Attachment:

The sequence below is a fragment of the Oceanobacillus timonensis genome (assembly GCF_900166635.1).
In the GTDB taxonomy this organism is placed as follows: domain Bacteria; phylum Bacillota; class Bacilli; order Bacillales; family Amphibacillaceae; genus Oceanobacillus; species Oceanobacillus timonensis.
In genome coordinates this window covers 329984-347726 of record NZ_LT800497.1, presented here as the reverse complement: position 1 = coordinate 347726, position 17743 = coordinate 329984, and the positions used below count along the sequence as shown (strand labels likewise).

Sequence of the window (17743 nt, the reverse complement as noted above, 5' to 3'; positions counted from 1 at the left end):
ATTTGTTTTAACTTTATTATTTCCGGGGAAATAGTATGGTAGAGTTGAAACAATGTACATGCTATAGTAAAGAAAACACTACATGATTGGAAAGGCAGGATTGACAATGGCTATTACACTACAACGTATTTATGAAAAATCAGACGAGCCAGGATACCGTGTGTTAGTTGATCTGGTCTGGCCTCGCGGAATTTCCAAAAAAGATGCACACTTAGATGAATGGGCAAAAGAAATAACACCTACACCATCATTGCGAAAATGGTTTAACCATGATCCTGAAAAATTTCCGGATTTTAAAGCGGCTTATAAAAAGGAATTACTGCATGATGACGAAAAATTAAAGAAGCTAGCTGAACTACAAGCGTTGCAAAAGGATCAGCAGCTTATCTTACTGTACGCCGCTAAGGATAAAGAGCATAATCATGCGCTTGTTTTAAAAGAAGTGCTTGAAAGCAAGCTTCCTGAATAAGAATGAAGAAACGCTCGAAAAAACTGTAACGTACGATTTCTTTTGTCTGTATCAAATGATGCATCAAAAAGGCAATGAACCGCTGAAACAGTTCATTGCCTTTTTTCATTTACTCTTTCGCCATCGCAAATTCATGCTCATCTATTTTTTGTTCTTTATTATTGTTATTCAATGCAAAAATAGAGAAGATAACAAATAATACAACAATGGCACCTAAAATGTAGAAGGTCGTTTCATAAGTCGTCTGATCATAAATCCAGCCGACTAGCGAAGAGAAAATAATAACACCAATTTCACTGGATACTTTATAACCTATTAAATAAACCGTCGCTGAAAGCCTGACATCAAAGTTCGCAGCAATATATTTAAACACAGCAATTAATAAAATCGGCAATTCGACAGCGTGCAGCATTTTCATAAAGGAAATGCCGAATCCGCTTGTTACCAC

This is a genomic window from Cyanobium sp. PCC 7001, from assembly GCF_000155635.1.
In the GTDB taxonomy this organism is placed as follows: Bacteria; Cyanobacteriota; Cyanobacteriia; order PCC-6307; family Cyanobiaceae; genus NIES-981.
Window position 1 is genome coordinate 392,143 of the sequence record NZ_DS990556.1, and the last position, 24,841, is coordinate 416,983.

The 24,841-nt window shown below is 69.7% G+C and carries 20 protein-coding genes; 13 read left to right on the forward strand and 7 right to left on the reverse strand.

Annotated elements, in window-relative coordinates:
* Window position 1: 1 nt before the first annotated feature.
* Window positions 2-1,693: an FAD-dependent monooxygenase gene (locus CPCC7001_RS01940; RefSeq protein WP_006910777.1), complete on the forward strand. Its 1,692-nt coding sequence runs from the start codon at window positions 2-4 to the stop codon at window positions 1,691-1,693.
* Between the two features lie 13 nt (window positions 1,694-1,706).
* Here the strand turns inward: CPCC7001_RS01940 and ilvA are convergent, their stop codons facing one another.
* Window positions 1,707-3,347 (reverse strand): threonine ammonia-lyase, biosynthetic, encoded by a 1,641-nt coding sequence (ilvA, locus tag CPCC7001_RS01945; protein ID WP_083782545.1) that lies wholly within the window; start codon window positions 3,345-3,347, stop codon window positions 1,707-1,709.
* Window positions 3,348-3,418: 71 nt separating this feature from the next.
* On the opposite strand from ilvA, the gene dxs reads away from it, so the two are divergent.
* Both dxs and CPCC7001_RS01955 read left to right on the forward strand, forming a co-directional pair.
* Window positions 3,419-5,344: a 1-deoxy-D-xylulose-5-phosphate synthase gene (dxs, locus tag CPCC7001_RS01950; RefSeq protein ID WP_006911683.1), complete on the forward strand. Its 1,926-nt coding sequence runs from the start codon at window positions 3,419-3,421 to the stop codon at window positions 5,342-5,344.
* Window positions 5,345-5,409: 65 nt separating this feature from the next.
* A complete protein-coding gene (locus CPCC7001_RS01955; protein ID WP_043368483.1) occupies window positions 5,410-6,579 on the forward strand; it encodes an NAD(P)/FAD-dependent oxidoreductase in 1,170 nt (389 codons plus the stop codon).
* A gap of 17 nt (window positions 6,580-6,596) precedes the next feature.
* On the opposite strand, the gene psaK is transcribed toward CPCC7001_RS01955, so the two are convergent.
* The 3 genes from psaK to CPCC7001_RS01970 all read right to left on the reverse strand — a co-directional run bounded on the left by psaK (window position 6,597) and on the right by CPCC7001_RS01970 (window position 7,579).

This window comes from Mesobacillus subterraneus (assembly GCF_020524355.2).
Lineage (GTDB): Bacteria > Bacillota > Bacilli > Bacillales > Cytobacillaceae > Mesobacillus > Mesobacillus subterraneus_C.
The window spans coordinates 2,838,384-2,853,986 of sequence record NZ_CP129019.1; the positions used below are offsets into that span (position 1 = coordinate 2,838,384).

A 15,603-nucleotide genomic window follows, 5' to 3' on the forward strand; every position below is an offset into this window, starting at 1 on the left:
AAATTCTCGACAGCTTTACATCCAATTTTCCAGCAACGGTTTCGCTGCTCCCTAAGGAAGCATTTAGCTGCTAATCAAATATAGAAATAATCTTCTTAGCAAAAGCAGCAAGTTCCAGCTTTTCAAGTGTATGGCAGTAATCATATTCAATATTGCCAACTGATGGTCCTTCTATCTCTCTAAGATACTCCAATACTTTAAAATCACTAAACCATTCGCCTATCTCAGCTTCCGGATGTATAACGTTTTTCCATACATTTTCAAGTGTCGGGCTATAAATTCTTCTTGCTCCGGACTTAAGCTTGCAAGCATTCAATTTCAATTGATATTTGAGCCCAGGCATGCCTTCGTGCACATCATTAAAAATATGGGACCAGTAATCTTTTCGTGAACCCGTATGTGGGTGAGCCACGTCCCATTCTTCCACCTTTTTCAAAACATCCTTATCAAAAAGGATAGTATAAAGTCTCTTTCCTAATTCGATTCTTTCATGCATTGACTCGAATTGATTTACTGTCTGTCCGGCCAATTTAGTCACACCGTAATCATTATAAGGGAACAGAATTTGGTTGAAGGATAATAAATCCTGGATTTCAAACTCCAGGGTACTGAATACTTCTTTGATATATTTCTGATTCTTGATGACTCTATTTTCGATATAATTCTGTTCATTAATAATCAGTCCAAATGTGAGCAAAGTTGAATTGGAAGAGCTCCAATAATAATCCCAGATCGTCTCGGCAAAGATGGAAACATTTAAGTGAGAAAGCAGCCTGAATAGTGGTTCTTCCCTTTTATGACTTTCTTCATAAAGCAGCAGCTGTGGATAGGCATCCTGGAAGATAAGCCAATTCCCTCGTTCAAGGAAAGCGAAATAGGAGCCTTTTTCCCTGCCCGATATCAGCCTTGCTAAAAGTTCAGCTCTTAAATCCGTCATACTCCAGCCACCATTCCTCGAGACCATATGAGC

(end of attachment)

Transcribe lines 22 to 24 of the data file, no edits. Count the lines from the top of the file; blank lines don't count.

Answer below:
* A gap of 17 nt (window positions 6,580-6,596) precedes the next feature.
* On the opposite strand, the gene psaK is transcribed toward CPCC7001_RS01955, so the two are convergent.
* The 3 genes from psaK to CPCC7001_RS01970 all read right to left on the reverse strand — a co-directional run bounded on the left by psaK (window position 6,597) and on the right by CPCC7001_RS01970 (window position 7,579).